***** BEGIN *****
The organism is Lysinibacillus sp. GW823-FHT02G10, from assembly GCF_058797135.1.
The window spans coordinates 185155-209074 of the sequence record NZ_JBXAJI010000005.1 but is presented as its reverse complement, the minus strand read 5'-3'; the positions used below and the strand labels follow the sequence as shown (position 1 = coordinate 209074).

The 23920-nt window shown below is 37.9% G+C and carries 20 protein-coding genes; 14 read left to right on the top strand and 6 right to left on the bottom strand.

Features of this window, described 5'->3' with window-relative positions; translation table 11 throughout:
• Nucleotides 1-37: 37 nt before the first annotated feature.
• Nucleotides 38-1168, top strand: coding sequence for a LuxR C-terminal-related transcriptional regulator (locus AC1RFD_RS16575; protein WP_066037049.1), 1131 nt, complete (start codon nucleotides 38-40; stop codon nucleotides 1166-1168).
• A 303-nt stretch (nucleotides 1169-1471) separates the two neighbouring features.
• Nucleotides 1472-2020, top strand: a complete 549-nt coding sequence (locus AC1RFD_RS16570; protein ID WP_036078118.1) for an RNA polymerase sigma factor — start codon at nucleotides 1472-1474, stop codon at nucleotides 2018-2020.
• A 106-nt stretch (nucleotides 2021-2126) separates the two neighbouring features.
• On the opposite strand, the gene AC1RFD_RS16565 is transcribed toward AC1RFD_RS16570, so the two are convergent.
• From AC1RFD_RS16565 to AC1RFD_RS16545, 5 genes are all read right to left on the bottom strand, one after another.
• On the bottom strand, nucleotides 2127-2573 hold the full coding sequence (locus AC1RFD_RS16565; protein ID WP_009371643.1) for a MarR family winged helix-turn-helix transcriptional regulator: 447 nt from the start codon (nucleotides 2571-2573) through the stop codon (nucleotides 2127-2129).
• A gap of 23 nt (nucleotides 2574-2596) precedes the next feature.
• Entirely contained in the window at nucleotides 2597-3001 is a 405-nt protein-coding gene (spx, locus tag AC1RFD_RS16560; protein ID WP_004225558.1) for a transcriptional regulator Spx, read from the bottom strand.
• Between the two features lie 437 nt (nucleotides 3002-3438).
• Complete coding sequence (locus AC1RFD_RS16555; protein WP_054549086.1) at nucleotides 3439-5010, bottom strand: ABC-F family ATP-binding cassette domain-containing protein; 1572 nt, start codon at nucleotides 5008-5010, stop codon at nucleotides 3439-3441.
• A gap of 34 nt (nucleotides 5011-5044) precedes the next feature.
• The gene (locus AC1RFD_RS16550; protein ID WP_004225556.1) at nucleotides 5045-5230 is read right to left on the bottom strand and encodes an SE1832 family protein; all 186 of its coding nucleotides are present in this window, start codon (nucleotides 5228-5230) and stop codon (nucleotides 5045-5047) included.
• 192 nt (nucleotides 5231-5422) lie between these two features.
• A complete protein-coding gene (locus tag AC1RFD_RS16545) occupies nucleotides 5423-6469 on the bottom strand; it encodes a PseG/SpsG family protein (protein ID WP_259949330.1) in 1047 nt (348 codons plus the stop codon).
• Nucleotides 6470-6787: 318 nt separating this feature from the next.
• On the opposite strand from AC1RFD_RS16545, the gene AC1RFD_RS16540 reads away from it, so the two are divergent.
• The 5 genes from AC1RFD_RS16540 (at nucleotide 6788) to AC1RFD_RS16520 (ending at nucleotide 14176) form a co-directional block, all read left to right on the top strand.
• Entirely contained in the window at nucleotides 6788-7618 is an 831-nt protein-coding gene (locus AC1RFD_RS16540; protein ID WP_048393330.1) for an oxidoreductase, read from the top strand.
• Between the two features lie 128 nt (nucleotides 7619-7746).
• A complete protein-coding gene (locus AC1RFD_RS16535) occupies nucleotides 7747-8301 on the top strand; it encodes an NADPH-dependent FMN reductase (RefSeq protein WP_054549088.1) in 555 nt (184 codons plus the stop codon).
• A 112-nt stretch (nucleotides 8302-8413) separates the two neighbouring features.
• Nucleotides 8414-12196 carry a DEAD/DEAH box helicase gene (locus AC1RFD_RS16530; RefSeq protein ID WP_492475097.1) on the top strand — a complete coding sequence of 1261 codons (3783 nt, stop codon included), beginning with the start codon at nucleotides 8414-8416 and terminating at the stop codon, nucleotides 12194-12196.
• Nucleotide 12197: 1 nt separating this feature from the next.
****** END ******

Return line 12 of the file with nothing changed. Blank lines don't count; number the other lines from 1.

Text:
• On the bottom strand, nucleotides 2127-2573 hold the full coding sequence (locus AC1RFD_RS16565; protein ID WP_009371643.1) for a MarR family winged helix-turn-helix transcriptional regulator: 447 nt from the start codon (nucleotides 2571-2573) through the stop codon (nucleotides 2127-2129).